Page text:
Stephan Jacob, the founder of Cotopaxi, visited Weber State University students on Oct. 8th. Jacob visited as a part of the Weber Entrepreneur Lecture Series.

Cotopaxi was developed in 2014 after Jacob felt inspired by his time working for a non-profit in Indonesia in 2003. The Indonesia non-profit helped over 700 children escape from prostitution and human trafficking, and it provided a gateway for them to get back into their schools and communities.

10-08 Cotopaxi Israel Campa.jpg
Stephan Jacob, cofounder of Cotopaxi (Israel Campa / The Signpost)

It was an eye-opening experience for Jacob and allowed him to appreciate just how lucky he was.

“It’s a widely known fact that talent and ambition are distributed evenly across the planet,” Jacob said, “but opportunity is not.”

Through the founding of Cotopaxi, Jacob wants to create opportunities for all to express this talent and ambition.

Cotopaxi has consistently had the innate desire to give back, and Jacob has come to understand that it’s important to find ways to support others in a sustainable way.

“Various initiatives include putting 1% of overall profits into the Cotopaxi Foundation, which we give out in grants to various organizations across the world, mainly in the fields of education, livelihood and healthcare. The reason we focused on these areas is because there is ample research that if you can improve on these dimensions, it lifts a community from a downward trajectory towards development,” Jacob said.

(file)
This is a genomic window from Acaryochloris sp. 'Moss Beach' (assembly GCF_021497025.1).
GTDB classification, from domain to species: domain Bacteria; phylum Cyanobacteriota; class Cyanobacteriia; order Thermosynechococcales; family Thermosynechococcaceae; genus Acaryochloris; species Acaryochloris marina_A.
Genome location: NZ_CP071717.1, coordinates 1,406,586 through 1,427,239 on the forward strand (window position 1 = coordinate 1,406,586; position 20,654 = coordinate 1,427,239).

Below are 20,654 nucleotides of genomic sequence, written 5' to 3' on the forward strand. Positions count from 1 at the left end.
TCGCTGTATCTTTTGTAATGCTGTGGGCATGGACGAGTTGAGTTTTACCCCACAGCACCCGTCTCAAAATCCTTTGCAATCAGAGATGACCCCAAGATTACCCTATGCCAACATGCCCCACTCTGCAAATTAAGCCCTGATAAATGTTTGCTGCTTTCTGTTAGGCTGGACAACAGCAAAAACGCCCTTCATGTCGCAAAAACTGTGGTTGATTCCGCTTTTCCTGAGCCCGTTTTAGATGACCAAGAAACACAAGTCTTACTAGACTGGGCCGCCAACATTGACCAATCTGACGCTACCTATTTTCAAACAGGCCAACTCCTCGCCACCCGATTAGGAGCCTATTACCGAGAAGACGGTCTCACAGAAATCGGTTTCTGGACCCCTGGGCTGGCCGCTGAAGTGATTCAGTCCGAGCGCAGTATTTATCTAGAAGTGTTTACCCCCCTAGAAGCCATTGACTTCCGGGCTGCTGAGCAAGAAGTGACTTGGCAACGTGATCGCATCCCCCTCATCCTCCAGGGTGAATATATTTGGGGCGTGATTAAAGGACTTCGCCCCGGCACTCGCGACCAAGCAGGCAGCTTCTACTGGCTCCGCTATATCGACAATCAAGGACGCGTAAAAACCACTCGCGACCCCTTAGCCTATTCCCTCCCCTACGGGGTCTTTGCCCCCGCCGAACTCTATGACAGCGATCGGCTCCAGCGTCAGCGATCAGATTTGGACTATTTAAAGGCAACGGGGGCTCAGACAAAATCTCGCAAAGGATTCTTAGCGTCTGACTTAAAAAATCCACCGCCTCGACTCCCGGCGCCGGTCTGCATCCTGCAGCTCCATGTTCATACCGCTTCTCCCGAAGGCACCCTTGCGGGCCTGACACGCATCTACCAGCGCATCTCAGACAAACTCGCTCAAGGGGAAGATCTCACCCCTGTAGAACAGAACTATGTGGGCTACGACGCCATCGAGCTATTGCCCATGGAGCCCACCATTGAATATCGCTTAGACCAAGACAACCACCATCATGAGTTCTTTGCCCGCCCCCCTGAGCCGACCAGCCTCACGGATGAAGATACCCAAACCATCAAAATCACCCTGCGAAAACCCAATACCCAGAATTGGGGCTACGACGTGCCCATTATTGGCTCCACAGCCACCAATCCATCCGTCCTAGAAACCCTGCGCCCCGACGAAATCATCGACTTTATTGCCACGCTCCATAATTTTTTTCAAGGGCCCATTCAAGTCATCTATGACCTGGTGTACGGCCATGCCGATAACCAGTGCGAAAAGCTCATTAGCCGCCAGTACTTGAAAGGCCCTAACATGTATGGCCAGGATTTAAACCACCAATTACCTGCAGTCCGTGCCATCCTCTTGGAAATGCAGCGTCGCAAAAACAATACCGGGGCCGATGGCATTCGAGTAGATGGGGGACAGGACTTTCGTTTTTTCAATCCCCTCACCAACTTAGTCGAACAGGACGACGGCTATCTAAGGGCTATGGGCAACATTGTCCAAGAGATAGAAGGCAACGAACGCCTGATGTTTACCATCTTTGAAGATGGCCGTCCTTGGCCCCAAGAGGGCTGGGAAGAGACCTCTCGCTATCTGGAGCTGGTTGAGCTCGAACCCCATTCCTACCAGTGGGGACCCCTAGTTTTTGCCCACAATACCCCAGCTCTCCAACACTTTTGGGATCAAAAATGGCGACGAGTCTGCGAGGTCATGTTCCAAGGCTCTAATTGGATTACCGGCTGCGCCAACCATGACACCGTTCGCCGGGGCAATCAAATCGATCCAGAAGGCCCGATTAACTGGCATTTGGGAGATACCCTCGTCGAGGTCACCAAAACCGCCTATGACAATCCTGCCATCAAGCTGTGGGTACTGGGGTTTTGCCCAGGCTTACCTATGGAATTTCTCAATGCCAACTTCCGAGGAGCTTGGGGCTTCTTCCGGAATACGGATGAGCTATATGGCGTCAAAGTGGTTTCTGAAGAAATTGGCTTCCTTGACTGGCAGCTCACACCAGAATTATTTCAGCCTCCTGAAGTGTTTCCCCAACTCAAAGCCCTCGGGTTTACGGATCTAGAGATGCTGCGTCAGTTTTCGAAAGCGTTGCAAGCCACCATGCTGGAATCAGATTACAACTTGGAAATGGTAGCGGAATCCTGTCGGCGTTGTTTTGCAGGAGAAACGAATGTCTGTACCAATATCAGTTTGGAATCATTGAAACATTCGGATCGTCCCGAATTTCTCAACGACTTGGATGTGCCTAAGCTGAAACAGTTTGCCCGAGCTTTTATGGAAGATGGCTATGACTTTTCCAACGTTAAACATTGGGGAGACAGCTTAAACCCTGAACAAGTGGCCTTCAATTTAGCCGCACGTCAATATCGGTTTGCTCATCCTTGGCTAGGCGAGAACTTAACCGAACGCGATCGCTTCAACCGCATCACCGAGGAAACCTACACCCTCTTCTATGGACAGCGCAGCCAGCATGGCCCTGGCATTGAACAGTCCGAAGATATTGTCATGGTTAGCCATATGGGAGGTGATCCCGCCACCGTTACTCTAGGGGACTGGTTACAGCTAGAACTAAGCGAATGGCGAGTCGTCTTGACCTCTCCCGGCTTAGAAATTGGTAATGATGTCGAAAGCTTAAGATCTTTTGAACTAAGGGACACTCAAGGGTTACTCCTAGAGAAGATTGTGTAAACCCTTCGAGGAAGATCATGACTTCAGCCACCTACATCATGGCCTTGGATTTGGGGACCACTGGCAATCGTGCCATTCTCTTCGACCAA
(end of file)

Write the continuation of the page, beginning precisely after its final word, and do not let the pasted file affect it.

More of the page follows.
In Utah, Cotopaxi works with the International Rescue Community. There are over 60,000 refugees in Utah from all over the world. Through this partnership, Cotopaxi has been able to form a connection with each of their customers.

Cotopaxi provides jobs to refugees at IRC, who create a handwritten note in their native language for every package being sent out.

Another initiative Cotopaxi provides to the community is their annual Questival. Cotopaxi’s Questival is an adventure scavenger hunt. It allows participants to explore their city with 2-6 friends. There are hundreds of various challenges throughout the course of the 24 hour long festival.

Cotopaxi has also found an opportunity to maintain their sustainable approach through their “Del Dia” line of products. This line uses excess material that they source from factories and warehouses all over Asia. Cotopaxi recycles these materials that otherwise would have been sent to a landfill. At Cotopaxi’s factory in the Philippines, they empower their employees by allowing them to have creative control over each backpack, designing each bag as a unique combination of colors.

Cotopaxi has inspired many entrepreneurs with its innovative approaches to making a sustainable difference.

“For us, social impact is embedded in our entire value chain. It starts with how we source our products, how we communicate with our customers and bring our customers into the story of Cotopaxi,” Jacob said. “And that was a desire of ours from the get-go. Trying to figure out how to be good individuals and citizens. But most importantly, we wanted to take that one step further to inspire individuals to join us in that, to Do Good.”

Share: twitterFacebook

Leave a Reply

Your email address will not be published. Required fields are marked *

This site uses Akismet to reduce spam. Learn how your comment data is processed.